- The second thing that Whitney did that made all the difference is to break the rules in order to go deep with her audience.
I have helped thousands of writers get started on social media, and in that process, I have seen an endless stream of articles about “best practices” for using social media. You know, articles with headlines like “If you are doing this on Facebook, you are doing it wrong!” Or “241 tips to go viral on Facebook.” Or “The data is in, this is what science says works best (and what works worst) to succeed on social media.”
Instead, Whitney has been experimenting with a wide range of different ways to engage her ideal audience on her Facebook page. Links, photos, quotes, etc.
Because her work is about truly helping people, she also breaks the rules in order to go deep.
This Facebook post is 800 words, and even includes a photo that has words in it, which I have read Facebook doesn’t like. The result? 31 people shared it.
When she shared a post just before her book came out about how terrified that made her feel, she had 70 people share it with their friends. This wasn’t a promotional piece, there was no link to the book or even a mention of the title.
The ‘share’ is a powerful thing. It’s not just a ‘like’ where you click and move on. When someone shares your post, they are advocating for your work to the people closest to them: their friends and family.
Again and again, Whitney goes deep and tries to connect with her readers in meaningful ways.
Beyond these two specific tactics, she and I worked through the processes I share again and again in my blog, podcast, and programs:
- We got radically clear on her messaging.
- We refined her public presence to include her work as an author, not just therapist who is in private practice.
- We did deep research in identifying her ideal audience.
- We studied the marketplace to understand who reached that audience, who were her colleagues.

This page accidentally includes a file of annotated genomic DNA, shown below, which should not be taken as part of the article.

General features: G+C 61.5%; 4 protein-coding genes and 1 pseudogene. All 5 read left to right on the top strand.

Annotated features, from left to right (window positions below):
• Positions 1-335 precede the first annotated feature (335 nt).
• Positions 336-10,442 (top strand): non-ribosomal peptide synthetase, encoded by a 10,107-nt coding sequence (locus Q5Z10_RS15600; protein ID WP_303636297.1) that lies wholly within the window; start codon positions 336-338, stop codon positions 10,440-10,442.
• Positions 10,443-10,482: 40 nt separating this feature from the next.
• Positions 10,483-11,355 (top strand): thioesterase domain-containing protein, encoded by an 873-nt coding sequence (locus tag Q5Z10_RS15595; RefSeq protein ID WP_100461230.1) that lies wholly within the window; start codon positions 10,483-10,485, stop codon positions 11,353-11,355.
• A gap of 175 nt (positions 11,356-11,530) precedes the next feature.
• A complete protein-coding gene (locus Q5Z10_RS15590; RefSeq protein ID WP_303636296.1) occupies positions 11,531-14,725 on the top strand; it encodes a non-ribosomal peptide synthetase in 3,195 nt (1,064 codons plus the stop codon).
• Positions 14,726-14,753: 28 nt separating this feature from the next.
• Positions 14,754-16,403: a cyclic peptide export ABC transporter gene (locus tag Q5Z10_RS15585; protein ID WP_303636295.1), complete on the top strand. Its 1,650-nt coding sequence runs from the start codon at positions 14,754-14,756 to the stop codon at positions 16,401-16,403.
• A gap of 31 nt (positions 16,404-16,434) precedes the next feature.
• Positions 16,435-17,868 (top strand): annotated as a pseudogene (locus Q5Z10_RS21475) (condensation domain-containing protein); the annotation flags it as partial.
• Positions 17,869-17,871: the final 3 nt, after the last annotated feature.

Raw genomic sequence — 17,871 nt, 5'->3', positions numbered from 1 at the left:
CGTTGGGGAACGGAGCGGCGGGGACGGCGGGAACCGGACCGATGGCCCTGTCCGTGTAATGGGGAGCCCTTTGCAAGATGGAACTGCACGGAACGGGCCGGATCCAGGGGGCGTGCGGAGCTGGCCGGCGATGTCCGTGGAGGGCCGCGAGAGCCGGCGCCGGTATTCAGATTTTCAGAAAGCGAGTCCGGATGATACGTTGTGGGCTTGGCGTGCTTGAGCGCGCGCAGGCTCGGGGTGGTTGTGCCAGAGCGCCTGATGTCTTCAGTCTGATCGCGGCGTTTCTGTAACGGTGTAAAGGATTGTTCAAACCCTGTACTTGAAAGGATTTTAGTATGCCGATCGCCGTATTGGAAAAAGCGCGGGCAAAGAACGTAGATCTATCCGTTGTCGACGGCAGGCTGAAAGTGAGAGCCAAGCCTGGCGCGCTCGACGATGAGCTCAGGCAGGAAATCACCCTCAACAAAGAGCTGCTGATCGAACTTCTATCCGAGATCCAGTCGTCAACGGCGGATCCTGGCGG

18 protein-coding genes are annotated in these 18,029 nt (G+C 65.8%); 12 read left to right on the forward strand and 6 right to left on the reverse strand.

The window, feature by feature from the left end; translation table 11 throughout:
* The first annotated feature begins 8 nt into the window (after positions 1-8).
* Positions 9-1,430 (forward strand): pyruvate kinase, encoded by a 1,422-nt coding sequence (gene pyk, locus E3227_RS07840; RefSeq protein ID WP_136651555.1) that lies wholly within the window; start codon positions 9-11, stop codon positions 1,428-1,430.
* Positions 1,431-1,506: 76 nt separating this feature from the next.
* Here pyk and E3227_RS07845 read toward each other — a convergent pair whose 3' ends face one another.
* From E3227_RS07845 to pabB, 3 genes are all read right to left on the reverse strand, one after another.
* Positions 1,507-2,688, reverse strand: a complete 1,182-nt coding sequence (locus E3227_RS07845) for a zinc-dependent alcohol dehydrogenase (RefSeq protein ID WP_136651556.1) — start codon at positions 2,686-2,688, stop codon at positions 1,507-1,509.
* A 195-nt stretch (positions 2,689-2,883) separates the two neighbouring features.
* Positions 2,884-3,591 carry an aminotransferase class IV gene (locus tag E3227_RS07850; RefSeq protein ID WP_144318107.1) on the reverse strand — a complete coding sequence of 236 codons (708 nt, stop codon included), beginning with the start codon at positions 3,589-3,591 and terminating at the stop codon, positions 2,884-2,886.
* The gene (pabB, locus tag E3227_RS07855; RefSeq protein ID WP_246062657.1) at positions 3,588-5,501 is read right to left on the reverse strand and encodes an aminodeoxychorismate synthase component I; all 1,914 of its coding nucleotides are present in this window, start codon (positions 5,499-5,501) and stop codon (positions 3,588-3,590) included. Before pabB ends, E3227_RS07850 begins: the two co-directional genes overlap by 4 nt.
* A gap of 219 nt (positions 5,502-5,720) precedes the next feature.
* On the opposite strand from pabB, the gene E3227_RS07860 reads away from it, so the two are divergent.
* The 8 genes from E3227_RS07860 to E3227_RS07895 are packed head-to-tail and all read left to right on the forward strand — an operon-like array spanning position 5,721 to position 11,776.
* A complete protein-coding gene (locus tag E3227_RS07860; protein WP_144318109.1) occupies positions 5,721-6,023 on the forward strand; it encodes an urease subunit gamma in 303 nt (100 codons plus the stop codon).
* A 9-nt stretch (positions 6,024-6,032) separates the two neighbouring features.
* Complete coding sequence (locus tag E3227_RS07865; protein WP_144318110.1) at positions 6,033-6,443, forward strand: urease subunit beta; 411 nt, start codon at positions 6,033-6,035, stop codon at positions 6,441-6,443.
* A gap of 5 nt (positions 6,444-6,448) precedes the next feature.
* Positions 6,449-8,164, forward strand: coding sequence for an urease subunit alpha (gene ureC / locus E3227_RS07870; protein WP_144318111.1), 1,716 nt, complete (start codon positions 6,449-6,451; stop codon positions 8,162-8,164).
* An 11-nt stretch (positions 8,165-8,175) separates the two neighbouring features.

- We setup social media channels and created a content strategy of what to share.
- She did direct outreach to total strangers who share the same mission she does.
- We took a close look at her existing network and how to best encourage them to be a part of all of this.
- She wrote blogs.
- She learned how to be on camera and record videos.
- She did her first Facebook Live event.
- We strategized how every part of her platform connects to potential business goals down the road.
- We went through the decisions in book production from cover design to book description and so much else.
- She clicked “publish” and “send” on dozens and dozens of items to connect her mission to the people who would appreciate it most.
The platform you create for your writing and the ways that you connect with your ideal readers will be unique to you. That is why I am such a big advocate for not doing all of this work alone, of finding a collaborator or community to help you through it. That’s why in everything I offer, I truly show up to work with you. To ensure you feel heard. Where you get feedback consistently. Where you can brainstorm ideas based on your goals. Where you have a safe space to ensure that the ways you engage with your ideal audience are based on a meaningful human connections.
Whitney’s work has inspired me, and I hope she has inspired you as well. You can listen to me talk through all of this on my podcast by clicking ‘play’ below, or in the following places: